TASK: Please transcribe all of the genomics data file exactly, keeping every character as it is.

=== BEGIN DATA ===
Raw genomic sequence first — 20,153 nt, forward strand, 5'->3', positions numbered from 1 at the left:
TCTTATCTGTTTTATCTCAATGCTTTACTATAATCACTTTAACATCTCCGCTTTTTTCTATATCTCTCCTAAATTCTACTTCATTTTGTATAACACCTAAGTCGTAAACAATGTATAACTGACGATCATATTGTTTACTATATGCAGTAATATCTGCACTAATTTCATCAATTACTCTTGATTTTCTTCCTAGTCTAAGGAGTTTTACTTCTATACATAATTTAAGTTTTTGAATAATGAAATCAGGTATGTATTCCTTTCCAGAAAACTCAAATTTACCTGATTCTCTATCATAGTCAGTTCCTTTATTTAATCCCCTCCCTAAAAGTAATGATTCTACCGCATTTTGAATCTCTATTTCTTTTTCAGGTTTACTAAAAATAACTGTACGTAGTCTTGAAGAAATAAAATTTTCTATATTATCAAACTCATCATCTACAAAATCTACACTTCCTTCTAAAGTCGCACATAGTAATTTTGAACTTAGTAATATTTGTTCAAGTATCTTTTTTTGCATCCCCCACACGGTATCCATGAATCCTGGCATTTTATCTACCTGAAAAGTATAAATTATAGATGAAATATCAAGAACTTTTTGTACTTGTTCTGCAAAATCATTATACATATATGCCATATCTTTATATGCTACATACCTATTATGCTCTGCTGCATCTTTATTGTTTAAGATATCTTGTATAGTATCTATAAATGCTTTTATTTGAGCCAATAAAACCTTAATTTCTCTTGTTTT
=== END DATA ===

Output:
Raw genomic sequence first — 20,153 nt, forward strand, 5'->3', positions numbered from 1 at the left:
TCTTATCTGTTTTATCTCAATGCTTTACTATAATCACTTTAACATCTCCGCTTTTTTCTATATCTCTCCTAAATTCTACTTCATTTTGTATAACACCTAAGTCGTAAACAATGTATAACTGACGATCATATTGTTTACTATATGCAGTAATATCTGCACTAATTTCATCAATTACTCTTGATTTTCTTCCTAGTCTAAGGAGTTTTACTTCTATACATAATTTAAGTTTTTGAATAATGAAATCAGGTATGTATTCCTTTCCAGAAAACTCAAATTTACCTGATTCTCTATCATAGTCAGTTCCTTTATTTAATCCCCTCCCTAAAAGTAATGATTCTACCGCATTTTGAATCTCTATTTCTTTTTCAGGTTTACTAAAAATAACTGTACGTAGTCTTGAAGAAATAAAATTTTCTATATTATCAAACTCATCATCTACAAAATCTACACTTCCTTCTAAAGTCGCACATAGTAATTTTGAACTTAGTAATATTTGTTCAAGTATCTTTTTTTGCATCCCCCACACGGTATCCATGAATCCTGGCATTTTATCTACCTGAAAAGTATAAATTATAGATGAAATATCAAGAACTTTTTGTACTTGTTCTGCAAAATCATTATACATATATGCCATATCTTTATATGCTACATACCTATTATGCTCTGCTGCATCTTTATTGTTTAAGATATCTTGTATAGTATCTATAAATGCTTTTATTTGAGCCAATAAAACCTTAATTTCTCTTGTTTT